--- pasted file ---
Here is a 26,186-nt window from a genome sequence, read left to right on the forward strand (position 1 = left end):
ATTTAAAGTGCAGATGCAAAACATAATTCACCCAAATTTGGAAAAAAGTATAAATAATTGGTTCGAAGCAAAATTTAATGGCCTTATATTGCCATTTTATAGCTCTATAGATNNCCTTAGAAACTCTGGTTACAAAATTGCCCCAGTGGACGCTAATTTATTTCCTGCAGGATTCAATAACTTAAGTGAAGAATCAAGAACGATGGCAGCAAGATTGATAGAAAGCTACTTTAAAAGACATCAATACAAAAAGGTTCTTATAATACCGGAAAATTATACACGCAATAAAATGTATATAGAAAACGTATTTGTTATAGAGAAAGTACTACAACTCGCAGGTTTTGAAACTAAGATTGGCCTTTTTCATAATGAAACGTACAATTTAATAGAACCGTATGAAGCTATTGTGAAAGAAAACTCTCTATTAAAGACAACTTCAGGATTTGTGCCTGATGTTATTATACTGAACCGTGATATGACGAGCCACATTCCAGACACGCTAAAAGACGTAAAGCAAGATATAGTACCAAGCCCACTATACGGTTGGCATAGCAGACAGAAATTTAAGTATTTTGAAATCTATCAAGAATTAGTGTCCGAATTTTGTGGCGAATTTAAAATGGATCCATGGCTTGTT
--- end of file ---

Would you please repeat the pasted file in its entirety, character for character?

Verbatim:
Here is a 26,186-nt window from a genome sequence, read left to right on the forward strand (position 1 = left end):
ATTTAAAGTGCAGATGCAAAACATAATTCACCCAAATTTGGAAAAAAGTATAAATAATTGGTTCGAAGCAAAATTTAATGGCCTTATATTGCCATTTTATAGCTCTATAGATNNCCTTAGAAACTCTGGTTACAAAATTGCCCCAGTGGACGCTAATTTATTTCCTGCAGGATTCAATAACTTAAGTGAAGAATCAAGAACGATGGCAGCAAGATTGATAGAAAGCTACTTTAAAAGACATCAATACAAAAAGGTTCTTATAATACCGGAAAATTATACACGCAATAAAATGTATATAGAAAACGTATTTGTTATAGAGAAAGTACTACAACTCGCAGGTTTTGAAACTAAGATTGGCCTTTTTCATAATGAAACGTACAATTTAATAGAACCGTATGAAGCTATTGTGAAAGAAAACTCTCTATTAAAGACAACTTCAGGATTTGTGCCTGATGTTATTATACTGAACCGTGATATGACGAGCCACATTCCAGACACGCTAAAAGACGTAAAGCAAGATATAGTACCAAGCCCACTATACGGTTGGCATAGCAGACAGAAATTTAAGTATTTTGAAATCTATCAAGAATTAGTGTCCGAATTTTGTGGCGAATTTAAAATGGATCCATGGCTTGTT